Whether it’s teaching in a weekend service, small group, or Bible study, we assume the people talking the most have read the Bible for themselves. That assumption leads us to believe we can trust what they say about it. And even when they say something that sounds off, we haven’t read enough of the Bible to know where to check their understanding.

One of the big takeaways from LifeWay’s recent study was that “people who really like the Bible don’t necessarily really read the Bible.” If the statistics are true—and if we care deeply about our eternity—we would be wise not to assume people talking about the Bible have actually read it.

But what about those of us who do read the Bible? How have we read the birth narratives in Matthew 2 and Luke 2 without noticing the time gap between the shepherds and wise men? Because even when we read the Bible, we don’t see what we read.

We Don’t See What We Read

Of the small percentage of Americans who read the Bible, an even smaller percentage actually know how. Literacy—knowing how to read—is not the only skill needed to read a thousands-year-old collection of books written in ancient cultures by people from a world that looked vastly different than ours. Hermeneutics, or the science of interpreting ancient documents, is necessary for people in America in 2017 to read a book written in Rome or Israel thousands of years earlier, even if it doesn’t go by that name.

At a basic level, everyone in the church should have access to other, more mature believers who can show them how to rightly handle the word of truth (2 Tim. 2:15). The value in teaching something like hermeneutics is in helping Christians properly interpret what they’re reading in the Scriptures. The real goal, though, of hermeneutics is to train people to see the Bible.

Most of us read things at such a speed that we don’t notice much of what’s there. We miss context, innuendo, previous references, etc. We see so little because we don’t give ourselves time to look. We read through our passage so we can check the box on our reading plan, or swipe right in our Bible app.

If we want to learn to read the Bible, we must learn to see the Bible.

A Way Forward

Do you need to throw away your nativity if it has wise men? No. But you might need to chart a way forward with your own Bible reading habit. There are a few ways to get started.

First, read the Bible. Just read it. You won’t learn to love the Bible until you learn to read the Bible. So, tolle lege—take up and read!

Next, find someone to teach you how to read it well. If that’s not an option, make use of one of the great online resources available, like David Platt’s Secret Church on How to Study the Bible, or Southeastern Baptist Theological Seminary’s class on Interpreting and Teaching the Bible.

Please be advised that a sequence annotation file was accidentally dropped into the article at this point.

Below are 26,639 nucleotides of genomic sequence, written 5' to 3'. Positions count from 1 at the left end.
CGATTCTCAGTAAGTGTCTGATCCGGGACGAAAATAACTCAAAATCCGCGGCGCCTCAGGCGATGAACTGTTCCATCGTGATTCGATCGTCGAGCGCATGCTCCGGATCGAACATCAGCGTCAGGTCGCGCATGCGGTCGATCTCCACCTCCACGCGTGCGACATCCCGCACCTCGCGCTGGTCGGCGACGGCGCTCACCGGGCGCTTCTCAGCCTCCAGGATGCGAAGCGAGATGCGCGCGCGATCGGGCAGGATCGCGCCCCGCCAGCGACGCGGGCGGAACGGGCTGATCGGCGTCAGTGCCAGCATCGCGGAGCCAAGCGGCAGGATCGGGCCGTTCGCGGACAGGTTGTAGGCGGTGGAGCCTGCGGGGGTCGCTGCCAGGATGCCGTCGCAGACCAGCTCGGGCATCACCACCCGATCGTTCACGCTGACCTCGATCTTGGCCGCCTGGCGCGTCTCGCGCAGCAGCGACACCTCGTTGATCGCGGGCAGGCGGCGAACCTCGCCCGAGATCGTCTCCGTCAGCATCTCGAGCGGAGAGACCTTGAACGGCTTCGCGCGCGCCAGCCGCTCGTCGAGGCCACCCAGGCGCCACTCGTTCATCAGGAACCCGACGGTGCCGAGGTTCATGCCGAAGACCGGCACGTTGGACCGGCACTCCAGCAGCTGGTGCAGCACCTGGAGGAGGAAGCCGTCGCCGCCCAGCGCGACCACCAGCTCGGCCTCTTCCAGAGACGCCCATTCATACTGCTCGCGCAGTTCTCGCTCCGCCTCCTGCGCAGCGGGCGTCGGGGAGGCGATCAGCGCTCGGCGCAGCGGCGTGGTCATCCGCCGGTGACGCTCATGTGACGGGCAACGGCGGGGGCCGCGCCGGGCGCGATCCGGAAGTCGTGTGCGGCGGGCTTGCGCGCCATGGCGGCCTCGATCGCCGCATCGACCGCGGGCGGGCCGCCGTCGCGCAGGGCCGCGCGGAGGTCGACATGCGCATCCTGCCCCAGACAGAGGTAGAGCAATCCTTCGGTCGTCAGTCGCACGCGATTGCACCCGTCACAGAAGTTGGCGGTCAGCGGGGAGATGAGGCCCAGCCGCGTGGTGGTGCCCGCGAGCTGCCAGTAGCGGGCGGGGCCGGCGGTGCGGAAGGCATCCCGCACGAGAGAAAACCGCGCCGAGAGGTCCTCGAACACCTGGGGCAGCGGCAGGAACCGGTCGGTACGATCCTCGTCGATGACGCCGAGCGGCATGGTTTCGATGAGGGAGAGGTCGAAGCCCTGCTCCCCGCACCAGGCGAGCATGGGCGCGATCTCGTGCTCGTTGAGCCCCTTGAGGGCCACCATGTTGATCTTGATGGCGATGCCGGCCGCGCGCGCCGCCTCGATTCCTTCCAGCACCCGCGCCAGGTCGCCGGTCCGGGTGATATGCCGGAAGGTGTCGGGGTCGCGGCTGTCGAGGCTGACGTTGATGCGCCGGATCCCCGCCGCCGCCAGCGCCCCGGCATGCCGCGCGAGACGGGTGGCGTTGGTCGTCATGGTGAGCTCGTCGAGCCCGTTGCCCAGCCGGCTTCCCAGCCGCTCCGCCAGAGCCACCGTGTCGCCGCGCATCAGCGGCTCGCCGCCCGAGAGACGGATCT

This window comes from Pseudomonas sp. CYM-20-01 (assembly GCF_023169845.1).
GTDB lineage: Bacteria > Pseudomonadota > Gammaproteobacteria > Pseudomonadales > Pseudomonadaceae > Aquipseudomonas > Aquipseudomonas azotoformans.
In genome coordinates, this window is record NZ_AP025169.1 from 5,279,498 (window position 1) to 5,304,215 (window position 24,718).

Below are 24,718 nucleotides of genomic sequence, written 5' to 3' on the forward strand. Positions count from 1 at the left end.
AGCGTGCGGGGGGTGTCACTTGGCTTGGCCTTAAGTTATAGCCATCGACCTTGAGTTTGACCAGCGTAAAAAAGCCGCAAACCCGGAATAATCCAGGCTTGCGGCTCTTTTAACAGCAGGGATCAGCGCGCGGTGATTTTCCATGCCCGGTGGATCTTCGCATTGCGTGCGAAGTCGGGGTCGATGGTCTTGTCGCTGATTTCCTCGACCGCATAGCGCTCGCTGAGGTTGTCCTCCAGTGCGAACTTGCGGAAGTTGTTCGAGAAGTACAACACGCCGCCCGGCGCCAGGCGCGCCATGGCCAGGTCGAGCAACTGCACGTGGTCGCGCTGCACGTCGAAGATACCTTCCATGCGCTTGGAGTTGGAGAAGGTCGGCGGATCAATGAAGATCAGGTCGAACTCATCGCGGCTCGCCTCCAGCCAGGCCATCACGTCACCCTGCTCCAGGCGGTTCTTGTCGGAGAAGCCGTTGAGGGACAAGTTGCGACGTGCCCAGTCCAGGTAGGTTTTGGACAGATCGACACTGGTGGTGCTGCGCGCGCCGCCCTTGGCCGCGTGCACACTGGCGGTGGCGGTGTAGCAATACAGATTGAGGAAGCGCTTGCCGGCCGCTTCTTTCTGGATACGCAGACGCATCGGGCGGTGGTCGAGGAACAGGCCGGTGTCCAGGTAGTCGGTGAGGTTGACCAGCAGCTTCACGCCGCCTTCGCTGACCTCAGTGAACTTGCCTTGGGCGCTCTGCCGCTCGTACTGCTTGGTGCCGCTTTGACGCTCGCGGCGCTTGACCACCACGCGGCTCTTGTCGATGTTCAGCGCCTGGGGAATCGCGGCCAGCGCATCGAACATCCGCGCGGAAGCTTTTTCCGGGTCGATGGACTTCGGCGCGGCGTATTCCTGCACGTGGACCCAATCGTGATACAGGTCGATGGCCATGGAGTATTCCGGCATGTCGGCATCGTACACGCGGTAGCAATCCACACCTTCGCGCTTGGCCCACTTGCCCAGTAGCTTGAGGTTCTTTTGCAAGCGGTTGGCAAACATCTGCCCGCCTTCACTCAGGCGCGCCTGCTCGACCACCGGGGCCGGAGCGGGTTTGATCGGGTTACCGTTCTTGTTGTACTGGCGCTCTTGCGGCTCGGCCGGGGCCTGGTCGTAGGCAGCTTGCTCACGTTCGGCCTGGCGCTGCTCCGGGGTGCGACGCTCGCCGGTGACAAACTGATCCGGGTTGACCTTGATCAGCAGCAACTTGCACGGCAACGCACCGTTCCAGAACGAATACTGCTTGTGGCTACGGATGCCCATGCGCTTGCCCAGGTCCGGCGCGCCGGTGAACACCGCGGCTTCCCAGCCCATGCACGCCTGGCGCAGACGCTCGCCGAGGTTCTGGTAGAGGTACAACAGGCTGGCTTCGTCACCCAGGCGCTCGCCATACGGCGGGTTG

Finally, pray for God to give you a hunger for the Bible. Ultimately, we don’t read the Bible because we don’t delight in reading it. Pray for that delight as you continue to immerse yourself in the wonders of the Word.

Please, don’t put your eternity in someone else’s hands. Read the Bible for yourself.

[Interview] A Long Obedience in an Instagram Age

I was recently interviewed by Bill Feltner for the show His People on Pilgrim Radio. It was a great conversation based on an article I wrote a few weeks ago called “A Long Obedience in an Instagram Age.” Bill and I discuss how to approach discipleship in a distracted age.

Listen Now

(Interview length: 27 minutes)

[Podcast] A Christ-Centered Leader is Built to Last

What does it take to last in leadership? How do you finish well? In this episode, we’ll look at 4 challenges from the Apostle Paul for being a leader who’s built to last.

Listen Now

(Episode legth: 19 minutes)

Show Notes

Main idea: A Christ-centered leader is built to last.

Challenge #1: Live in the gospel

  • When you see the wonders and beauty of the cross of Christ, when you let it wash over your heart and overwhelm your mind, then you’ll find your actions and thoughts conforming to the character of Christ
  • Keep drawing from the living water—the well that never runs dry—the grace of Jesus Christ

Challenge #2: Pass on the gospel

  • A public witness
    • A Christ-centered leader has a public faith
  • Intentional investment
    • Intentionally invest your life in others with time, energy, resources
    • Get serious about passing on what you’ve been given
  • Invest in the right people
    • Paul calls us to invest in those who are 1) faithful now, and 2) will be able to teach others later

Challenge #3: Endure for the gospel

  • A dedicated soldier
    • We are not simply participants in a religion but soldiers in a battle
  • A disciplined athlete
    • It takes discipline—and lots of it—to follow Jesus
  • A hard-working farmer
    • “And let us not grow weary of doing good, for in due season we will reap, if we do not give up” (Galatians 6:9 ESV)

Challenge #4: Remember the hero of the gospel

  • You are not the hero of the gospel—Jesus is
  • “When your tank is empty, remember that the tomb is empty” —Tony Merida


Download a full transcript of this episode.